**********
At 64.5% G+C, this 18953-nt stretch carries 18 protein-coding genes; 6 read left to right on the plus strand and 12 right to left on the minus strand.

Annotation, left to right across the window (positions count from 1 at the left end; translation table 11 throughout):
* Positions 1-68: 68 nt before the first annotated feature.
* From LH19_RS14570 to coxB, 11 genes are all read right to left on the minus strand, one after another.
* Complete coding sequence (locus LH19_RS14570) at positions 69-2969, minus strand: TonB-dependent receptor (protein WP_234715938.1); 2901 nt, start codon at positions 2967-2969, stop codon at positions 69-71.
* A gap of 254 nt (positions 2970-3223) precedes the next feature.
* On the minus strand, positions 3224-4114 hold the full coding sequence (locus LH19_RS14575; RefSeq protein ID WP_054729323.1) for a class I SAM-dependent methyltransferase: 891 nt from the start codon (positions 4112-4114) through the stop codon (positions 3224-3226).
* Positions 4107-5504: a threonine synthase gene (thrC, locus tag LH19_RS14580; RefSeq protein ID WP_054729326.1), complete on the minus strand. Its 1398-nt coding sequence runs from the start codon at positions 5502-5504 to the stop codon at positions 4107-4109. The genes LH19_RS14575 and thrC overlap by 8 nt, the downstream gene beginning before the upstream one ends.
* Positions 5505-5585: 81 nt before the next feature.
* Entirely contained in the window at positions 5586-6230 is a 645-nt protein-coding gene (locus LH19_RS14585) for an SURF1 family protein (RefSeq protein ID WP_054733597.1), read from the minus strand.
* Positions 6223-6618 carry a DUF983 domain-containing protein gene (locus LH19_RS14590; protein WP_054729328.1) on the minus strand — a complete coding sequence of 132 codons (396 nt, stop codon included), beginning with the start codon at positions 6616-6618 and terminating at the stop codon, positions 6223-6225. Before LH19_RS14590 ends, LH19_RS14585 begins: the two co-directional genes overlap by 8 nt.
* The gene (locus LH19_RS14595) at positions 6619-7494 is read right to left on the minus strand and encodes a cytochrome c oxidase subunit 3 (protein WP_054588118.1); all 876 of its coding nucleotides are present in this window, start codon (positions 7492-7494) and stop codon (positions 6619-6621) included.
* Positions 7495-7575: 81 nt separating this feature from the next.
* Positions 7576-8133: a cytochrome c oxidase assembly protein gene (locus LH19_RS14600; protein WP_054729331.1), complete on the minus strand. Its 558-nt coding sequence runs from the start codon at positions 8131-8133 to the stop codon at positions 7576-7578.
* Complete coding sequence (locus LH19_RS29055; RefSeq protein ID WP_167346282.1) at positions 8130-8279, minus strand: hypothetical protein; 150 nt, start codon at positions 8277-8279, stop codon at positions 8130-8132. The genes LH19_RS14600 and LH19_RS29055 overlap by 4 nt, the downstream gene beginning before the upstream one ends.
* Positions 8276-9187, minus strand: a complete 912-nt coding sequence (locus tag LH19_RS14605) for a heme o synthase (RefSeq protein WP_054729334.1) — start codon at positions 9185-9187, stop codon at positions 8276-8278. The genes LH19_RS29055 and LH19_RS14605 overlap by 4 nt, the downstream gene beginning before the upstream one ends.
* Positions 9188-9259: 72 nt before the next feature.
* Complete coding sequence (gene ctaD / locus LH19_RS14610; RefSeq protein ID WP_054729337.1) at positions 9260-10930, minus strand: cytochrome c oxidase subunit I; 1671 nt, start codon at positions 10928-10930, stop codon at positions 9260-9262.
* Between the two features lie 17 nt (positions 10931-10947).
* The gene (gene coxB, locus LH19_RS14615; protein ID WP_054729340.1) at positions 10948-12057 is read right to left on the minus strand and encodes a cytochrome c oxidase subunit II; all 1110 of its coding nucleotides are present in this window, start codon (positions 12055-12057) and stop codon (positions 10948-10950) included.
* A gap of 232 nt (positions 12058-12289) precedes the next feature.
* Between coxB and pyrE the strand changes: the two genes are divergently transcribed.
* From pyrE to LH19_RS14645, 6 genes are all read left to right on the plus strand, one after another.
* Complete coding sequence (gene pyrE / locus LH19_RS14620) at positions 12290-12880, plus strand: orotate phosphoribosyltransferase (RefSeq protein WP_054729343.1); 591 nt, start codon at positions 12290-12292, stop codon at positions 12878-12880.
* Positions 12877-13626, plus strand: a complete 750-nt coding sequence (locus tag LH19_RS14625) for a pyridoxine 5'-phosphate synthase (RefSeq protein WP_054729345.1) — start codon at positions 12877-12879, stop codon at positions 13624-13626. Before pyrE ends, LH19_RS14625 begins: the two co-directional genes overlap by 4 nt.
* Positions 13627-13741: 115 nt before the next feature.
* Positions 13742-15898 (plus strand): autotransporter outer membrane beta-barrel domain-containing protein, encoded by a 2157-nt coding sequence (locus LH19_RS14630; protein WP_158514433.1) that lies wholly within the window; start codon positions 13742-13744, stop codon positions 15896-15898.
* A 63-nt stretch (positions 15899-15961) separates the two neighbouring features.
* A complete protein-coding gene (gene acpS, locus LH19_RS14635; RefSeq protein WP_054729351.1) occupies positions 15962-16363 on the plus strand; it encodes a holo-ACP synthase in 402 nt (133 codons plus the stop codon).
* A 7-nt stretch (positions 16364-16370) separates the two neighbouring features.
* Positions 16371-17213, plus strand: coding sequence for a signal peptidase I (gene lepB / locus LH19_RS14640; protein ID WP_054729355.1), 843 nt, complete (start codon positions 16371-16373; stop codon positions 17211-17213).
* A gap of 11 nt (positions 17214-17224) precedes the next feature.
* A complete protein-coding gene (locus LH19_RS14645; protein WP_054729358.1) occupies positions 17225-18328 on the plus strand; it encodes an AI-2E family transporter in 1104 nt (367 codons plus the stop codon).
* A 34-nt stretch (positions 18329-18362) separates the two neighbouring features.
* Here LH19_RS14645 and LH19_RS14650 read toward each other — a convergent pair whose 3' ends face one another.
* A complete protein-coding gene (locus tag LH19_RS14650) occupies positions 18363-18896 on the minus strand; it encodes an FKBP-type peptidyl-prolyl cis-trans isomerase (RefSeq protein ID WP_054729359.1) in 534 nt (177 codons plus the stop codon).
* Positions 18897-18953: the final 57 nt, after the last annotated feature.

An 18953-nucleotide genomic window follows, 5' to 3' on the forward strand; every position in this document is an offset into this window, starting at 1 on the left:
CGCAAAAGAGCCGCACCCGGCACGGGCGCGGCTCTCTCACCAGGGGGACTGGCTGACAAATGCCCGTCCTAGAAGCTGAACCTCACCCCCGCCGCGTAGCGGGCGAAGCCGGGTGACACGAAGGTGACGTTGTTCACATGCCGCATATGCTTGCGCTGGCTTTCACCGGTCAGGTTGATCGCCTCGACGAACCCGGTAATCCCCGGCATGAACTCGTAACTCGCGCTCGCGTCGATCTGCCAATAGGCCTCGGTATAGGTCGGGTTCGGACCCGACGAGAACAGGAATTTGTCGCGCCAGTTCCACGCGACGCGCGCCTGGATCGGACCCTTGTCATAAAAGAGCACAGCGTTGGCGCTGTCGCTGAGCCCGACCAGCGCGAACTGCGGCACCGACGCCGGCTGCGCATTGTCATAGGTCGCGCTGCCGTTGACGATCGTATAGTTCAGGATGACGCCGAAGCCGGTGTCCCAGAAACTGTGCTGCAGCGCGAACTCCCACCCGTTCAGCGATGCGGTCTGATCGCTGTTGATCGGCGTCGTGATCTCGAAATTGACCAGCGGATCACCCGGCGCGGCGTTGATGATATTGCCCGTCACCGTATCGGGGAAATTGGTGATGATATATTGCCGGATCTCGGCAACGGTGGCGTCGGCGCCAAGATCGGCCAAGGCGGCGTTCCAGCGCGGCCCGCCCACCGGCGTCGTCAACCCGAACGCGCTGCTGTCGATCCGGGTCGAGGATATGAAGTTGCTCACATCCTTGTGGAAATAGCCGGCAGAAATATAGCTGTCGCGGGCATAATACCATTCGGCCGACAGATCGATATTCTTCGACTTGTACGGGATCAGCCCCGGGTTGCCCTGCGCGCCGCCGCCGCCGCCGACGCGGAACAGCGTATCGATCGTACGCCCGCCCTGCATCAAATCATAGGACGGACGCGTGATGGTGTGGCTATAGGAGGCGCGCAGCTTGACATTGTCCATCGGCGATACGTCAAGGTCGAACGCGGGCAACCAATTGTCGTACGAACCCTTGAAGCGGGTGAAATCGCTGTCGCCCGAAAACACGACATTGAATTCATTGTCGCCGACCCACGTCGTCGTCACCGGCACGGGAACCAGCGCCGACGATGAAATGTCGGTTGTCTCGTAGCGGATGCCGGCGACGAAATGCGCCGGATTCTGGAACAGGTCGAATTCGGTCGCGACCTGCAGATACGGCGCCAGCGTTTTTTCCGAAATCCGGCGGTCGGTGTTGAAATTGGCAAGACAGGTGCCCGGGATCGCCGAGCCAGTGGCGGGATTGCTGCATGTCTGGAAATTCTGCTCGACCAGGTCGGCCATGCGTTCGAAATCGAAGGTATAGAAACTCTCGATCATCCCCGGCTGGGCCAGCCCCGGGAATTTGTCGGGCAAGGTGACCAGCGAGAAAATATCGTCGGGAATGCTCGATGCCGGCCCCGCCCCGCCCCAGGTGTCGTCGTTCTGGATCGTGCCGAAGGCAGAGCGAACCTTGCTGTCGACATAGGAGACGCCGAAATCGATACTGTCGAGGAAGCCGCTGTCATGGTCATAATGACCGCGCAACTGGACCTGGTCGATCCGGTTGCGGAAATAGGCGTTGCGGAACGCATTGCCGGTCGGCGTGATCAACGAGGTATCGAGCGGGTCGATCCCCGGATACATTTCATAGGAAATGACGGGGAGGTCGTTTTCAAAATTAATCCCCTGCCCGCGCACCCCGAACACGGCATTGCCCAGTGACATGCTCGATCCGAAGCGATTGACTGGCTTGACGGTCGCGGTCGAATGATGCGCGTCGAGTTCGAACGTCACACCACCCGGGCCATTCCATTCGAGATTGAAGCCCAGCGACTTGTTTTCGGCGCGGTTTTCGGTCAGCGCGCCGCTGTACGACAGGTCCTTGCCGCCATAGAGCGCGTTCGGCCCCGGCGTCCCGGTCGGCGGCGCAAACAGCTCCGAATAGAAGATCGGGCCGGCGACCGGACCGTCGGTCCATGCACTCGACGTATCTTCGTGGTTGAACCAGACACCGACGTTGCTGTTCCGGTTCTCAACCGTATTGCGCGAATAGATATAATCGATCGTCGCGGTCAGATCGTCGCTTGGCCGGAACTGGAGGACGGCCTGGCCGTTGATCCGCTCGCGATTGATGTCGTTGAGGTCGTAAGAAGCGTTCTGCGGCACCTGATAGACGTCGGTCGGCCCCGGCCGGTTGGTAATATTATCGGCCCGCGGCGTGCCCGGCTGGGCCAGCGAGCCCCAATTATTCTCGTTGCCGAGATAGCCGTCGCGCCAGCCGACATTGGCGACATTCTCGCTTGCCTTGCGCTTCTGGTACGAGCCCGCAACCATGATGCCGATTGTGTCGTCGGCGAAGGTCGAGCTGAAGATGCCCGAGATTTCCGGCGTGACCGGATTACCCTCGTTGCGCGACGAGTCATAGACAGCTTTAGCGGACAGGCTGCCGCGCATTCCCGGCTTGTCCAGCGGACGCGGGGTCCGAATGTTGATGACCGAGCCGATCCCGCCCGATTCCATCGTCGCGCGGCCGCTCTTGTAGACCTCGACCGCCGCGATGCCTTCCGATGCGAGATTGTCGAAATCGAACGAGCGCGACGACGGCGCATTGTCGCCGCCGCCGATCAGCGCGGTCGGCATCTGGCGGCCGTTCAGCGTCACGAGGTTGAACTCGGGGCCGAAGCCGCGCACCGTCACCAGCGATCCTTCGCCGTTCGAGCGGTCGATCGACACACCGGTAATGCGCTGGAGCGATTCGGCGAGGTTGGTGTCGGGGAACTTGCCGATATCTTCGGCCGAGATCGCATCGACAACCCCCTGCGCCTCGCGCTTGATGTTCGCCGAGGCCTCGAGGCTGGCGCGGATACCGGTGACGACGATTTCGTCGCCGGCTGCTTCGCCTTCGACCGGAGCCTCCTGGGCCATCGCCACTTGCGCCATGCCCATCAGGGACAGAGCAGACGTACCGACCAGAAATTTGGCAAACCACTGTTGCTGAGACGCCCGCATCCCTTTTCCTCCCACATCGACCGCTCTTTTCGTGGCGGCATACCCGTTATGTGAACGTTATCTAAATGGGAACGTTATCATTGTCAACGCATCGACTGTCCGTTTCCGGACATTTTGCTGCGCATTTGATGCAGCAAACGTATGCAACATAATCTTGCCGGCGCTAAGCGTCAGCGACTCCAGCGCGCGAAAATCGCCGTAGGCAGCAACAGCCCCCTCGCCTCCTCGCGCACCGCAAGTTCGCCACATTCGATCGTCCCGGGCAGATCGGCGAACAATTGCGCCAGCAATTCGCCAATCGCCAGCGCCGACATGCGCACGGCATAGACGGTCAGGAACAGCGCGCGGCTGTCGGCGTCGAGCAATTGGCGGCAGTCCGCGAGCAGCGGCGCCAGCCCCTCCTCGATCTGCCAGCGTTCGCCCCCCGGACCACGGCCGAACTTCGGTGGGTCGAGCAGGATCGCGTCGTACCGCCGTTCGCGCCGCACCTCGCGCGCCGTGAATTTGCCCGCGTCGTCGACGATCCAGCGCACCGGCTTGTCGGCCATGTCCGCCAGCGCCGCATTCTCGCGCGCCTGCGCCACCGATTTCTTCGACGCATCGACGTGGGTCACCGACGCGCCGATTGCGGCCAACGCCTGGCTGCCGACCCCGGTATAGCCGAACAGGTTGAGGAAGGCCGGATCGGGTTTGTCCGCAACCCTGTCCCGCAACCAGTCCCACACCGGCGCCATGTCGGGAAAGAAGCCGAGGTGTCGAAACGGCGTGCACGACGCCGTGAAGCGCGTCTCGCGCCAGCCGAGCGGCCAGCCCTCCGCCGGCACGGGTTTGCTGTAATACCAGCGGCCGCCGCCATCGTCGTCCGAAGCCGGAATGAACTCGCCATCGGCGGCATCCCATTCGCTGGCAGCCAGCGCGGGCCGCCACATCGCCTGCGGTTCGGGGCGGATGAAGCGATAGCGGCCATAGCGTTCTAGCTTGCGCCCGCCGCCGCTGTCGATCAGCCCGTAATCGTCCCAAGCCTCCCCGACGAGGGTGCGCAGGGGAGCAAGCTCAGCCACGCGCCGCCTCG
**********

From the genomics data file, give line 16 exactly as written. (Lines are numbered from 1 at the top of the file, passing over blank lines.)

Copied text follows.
* Positions 8276-9187, minus strand: a complete 912-nt coding sequence (locus tag LH19_RS14605) for a heme o synthase (RefSeq protein WP_054729334.1) — start codon at positions 9185-9187, stop codon at positions 8276-8278. The genes LH19_RS29055 and LH19_RS14605 overlap by 4 nt, the downstream gene beginning before the upstream one ends.